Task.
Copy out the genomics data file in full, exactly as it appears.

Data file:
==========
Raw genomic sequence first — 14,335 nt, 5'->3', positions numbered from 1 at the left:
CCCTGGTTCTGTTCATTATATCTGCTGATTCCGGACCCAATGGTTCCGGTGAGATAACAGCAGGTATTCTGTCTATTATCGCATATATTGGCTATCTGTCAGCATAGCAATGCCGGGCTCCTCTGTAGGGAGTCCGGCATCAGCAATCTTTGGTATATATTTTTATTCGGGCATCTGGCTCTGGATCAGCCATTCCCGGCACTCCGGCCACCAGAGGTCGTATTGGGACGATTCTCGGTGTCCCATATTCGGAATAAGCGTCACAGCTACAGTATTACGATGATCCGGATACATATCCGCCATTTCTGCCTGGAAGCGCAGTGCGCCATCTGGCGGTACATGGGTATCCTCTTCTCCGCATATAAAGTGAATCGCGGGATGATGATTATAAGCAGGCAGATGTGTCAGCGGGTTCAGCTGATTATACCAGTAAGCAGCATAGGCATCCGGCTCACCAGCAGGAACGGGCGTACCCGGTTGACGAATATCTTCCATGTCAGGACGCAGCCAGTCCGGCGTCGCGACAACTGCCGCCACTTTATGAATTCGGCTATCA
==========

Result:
Raw genomic sequence first — 14,335 nt, 5'->3', positions numbered from 1 at the left:
CCCTGGTTCTGTTCATTATATCTGCTGATTCCGGACCCAATGGTTCCGGTGAGATAACAGCAGGTATTCTGTCTATTATCGCATATATTGGCTATCTGTCAGCATAGCAATGCCGGGCTCCTCTGTAGGGAGTCCGGCATCAGCAATCTTTGGTATATATTTTTATTCGGGCATCTGGCTCTGGATCAGCCATTCCCGGCACTCCGGCCACCAGAGGTCGTATTGGGACGATTCTCGGTGTCCCATATTCGGAATAAGCGTCACAGCTACAGTATTACGATGATCCGGATACATATCCGCCATTTCTGCCTGGAAGCGCAGTGCGCCATCTGGCGGTACATGGGTATCCTCTTCTCCGCATATAAAGTGAATCGCGGGATGATGATTATAAGCAGGCAGATGTGTCAGCGGGTTCAGCTGATTATACCAGTAAGCAGCATAGGCATCCGGCTCACCAGCAGGAACGGGCGTACCCGGTTGACGAATATCTTCCATGTCAGGACGCAGCCAGTCCGGCGTCGCGACAACTGCCGCCACTTTATGAATTCGGCTATCA